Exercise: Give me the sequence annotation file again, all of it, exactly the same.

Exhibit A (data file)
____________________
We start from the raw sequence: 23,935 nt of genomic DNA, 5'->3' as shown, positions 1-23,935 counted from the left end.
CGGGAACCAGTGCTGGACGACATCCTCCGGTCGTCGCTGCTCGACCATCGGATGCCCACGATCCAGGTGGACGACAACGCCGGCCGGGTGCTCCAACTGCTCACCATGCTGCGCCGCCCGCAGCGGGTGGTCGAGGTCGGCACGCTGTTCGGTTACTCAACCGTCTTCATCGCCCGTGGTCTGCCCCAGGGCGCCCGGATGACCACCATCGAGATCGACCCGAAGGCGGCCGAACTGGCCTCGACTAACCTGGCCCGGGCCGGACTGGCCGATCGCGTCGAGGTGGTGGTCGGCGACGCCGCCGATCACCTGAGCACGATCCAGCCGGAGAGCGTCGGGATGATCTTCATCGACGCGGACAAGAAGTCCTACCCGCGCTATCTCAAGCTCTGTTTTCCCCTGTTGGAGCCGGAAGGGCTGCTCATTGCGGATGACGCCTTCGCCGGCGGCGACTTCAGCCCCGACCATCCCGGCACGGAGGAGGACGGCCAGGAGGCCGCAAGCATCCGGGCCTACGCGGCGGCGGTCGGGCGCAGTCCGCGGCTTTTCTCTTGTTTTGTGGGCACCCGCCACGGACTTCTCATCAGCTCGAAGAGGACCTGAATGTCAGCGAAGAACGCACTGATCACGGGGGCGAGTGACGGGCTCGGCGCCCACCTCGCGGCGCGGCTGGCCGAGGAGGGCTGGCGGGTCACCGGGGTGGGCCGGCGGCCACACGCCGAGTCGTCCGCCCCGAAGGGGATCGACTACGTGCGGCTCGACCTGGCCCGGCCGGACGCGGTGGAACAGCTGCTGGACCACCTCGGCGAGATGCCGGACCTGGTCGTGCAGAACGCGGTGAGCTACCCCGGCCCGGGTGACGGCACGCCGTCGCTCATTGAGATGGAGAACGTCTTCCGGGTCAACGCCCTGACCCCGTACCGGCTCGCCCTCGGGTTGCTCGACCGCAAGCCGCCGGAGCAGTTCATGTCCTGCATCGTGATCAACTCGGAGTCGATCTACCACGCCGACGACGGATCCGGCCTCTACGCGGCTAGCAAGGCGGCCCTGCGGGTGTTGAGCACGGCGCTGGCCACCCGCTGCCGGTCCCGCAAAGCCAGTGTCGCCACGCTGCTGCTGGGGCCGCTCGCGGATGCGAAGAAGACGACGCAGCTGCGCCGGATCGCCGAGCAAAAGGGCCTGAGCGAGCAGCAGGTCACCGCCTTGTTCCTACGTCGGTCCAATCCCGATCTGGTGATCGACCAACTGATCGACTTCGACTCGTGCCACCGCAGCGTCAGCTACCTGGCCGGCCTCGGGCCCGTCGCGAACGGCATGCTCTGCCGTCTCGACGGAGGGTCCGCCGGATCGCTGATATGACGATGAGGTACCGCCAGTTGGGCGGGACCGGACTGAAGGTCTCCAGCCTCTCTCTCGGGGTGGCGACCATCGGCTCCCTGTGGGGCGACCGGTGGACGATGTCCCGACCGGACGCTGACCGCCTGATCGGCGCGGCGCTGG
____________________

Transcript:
We start from the raw sequence: 23,935 nt of genomic DNA, 5'->3' as shown, positions 1-23,935 counted from the left end.
CGGGAACCAGTGCTGGACGACATCCTCCGGTCGTCGCTGCTCGACCATCGGATGCCCACGATCCAGGTGGACGACAACGCCGGCCGGGTGCTCCAACTGCTCACCATGCTGCGCCGCCCGCAGCGGGTGGTCGAGGTCGGCACGCTGTTCGGTTACTCAACCGTCTTCATCGCCCGTGGTCTGCCCCAGGGCGCCCGGATGACCACCATCGAGATCGACCCGAAGGCGGCCGAACTGGCCTCGACTAACCTGGCCCGGGCCGGACTGGCCGATCGCGTCGAGGTGGTGGTCGGCGACGCCGCCGATCACCTGAGCACGATCCAGCCGGAGAGCGTCGGGATGATCTTCATCGACGCGGACAAGAAGTCCTACCCGCGCTATCTCAAGCTCTGTTTTCCCCTGTTGGAGCCGGAAGGGCTGCTCATTGCGGATGACGCCTTCGCCGGCGGCGACTTCAGCCCCGACCATCCCGGCACGGAGGAGGACGGCCAGGAGGCCGCAAGCATCCGGGCCTACGCGGCGGCGGTCGGGCGCAGTCCGCGGCTTTTCTCTTGTTTTGTGGGCACCCGCCACGGACTTCTCATCAGCTCGAAGAGGACCTGAATGTCAGCGAAGAACGCACTGATCACGGGGGCGAGTGACGGGCTCGGCGCCCACCTCGCGGCGCGGCTGGCCGAGGAGGGCTGGCGGGTCACCGGGGTGGGCCGGCGGCCACACGCCGAGTCGTCCGCCCCGAAGGGGATCGACTACGTGCGGCTCGACCTGGCCCGGCCGGACGCGGTGGAACAGCTGCTGGACCACCTCGGCGAGATGCCGGACCTGGTCGTGCAGAACGCGGTGAGCTACCCCGGCCCGGGTGACGGCACGCCGTCGCTCATTGAGATGGAGAACGTCTTCCGGGTCAACGCCCTGACCCCGTACCGGCTCGCCCTCGGGTTGCTCGACCGCAAGCCGCCGGAGCAGTTCATGTCCTGCATCGTGATCAACTCGGAGTCGATCTACCACGCCGACGACGGATCCGGCCTCTACGCGGCTAGCAAGGCGGCCCTGCGGGTGTTGAGCACGGCGCTGGCCACCCGCTGCCGGTCCCGCAAAGCCAGTGTCGCCACGCTGCTGCTGGGGCCGCTCGCGGATGCGAAGAAGACGACGCAGCTGCGCCGGATCGCCGAGCAAAAGGGCCTGAGCGAGCAGCAGGTCACCGCCTTGTTCCTACGTCGGTCCAATCCCGATCTGGTGATCGACCAACTGATCGACTTCGACTCGTGCCACCGCAGCGTCAGCTACCTGGCCGGCCTCGGGCCCGTCGCGAACGGCATGCTCTGCCGTCTCGACGGAGGGTCCGCCGGATCGCTGATATGACGATGAGGTACCGCCAGTTGGGCGGGACCGGACTGAAGGTCTCCAGCCTCTCTCTCGGGGTGGCGACCATCGGCTCCCTGTGGGGCGACCGGTGGACGATGTCCCGACCGGACGCTGACCGCCTGATCGGCGCGGCGCTGG